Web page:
ATHENS (Reuters) - Prime Minister George Papandreou warned on Wednesday that violent protests against spending cuts to satisfy international lenders threatened to lead to the kind of barbarism that in the past had derailed democracy in Greece.
The austerity required in exchange for a bailout for debt-ridden Greece has sparked attacks on politicians and bloody demonstrations on the streets of Athens, where hooded youths have fought running battles with riot police.
In a reference to the installation of the military junta that ruled Greece from 1967 to 1974, Papandreou told a cabinet meeting that undermining democratic institutions in the past had led to a “derailment of democracy.”
“We must all learn from history,” he said.
A government official made clear Papandreou did not mean there was a risk the military would take over.
“The prime minister did not say democracy was in danger. He meant that violence would open the way to anti-democratic behaviors and reminded people of history,” said the official who requested anonymity.
The austerity package, that included wage cuts and tax rises, was imposed amid the deepest recession since the restoration of democracy and has been deeply unpopular.
Clearly worried about law and order, the prime minister called for an inter-party parliamentary committee to be set up to decide on new measures, within the framework of existing law, “to protect and better manage public gatherings and policing.”
In comments to the cabinet meeting, which were televised nationally, Papandreou said: “A state ruled by law cannot tolerate any spontaneous or organised violence. Everybody must realize that the attacks against parliament, MPs and other citizens are mutilating democracy and undermining civil rights.
“They are creating conditions for even more lawlessness, more insecurity, finally hurting the weak and the nation.”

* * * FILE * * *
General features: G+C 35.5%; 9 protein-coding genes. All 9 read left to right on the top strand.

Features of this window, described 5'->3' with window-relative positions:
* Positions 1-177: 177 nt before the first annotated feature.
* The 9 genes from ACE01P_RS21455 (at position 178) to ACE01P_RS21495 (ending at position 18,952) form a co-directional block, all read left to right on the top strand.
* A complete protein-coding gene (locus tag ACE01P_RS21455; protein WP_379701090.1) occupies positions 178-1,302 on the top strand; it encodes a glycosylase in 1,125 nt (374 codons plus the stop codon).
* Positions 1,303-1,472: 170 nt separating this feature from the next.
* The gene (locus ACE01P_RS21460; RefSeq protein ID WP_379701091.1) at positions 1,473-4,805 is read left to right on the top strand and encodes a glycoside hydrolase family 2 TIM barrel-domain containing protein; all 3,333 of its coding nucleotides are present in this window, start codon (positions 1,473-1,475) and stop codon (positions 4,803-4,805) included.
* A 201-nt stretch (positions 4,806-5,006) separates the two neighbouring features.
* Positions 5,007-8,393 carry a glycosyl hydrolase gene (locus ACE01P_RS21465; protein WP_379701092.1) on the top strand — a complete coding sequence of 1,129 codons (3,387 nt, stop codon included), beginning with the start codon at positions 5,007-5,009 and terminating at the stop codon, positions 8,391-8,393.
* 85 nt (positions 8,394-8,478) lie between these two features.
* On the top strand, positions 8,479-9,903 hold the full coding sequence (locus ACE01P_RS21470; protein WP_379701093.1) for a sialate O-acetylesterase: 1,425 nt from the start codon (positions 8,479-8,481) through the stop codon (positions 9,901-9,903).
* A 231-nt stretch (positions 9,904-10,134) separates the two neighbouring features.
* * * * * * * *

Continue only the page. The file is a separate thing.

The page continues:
Papandreou said there were extremist political groups seeking to exploit Greece’s crisis which were encouraging “riots, attacks, the abuse against MPs and political parties ...
“Blockades, violence and the attempt at ideological terrorism have no place in a democracy, in public spaces, in universities, squares, neighborhoods and the media.”
Protesters have marched through the capital shouting slogans, banging drums and carrying banners attacking the terms of the bailout many Greeks feel imposes harsh penalties on ordinary pensioners and workers while sparing the rich.
Ordinary Greeks also want to hold politicians accountable for the state of the nation’s finances and protesters who gather every night before parliament chant: “Thieves, Thieves!”
There have been a series of attacks on and threats to members of the ruling PASOK socialist party and some politicians have been forced to cancel engagements including Papandreou.
Protesters threw eggs and yoghurt at one PASOK lawmaker in the central city of Lamia while others threw bottles and a chair at a PASOK deputy as he left parliament.
Riot police are now stationed in the streets surrounding Syntagma Square in central Athens which became the epicenter of protest where violent clashes have taken place and where activists camp out maintaining a 24-hour vigil.
Having seen the ferocity of the attacks by hardcore protesters on police, Papandreou was at pains to emphasize that freedom of speech must be within the rule of law.
“It is not a democratic right of the fanatics to arbitrarily threaten fellow citizens and human beings. It is not their democratic right to do whatever they like,” he said.
Athenian democracy, dating back to around 500 BC, is one of the world’s oldest and although other Greek cities set up their own democracies none was as powerful.
In Greece’s modern history a group of army colonels seized power in April 1967 and seven years later the military junta collapsed, democracy was restored and the monarchy was abolished.
Additional reporting by Angeliki Koutantou; Writing by Peter Millership; Editing by Jon Boyle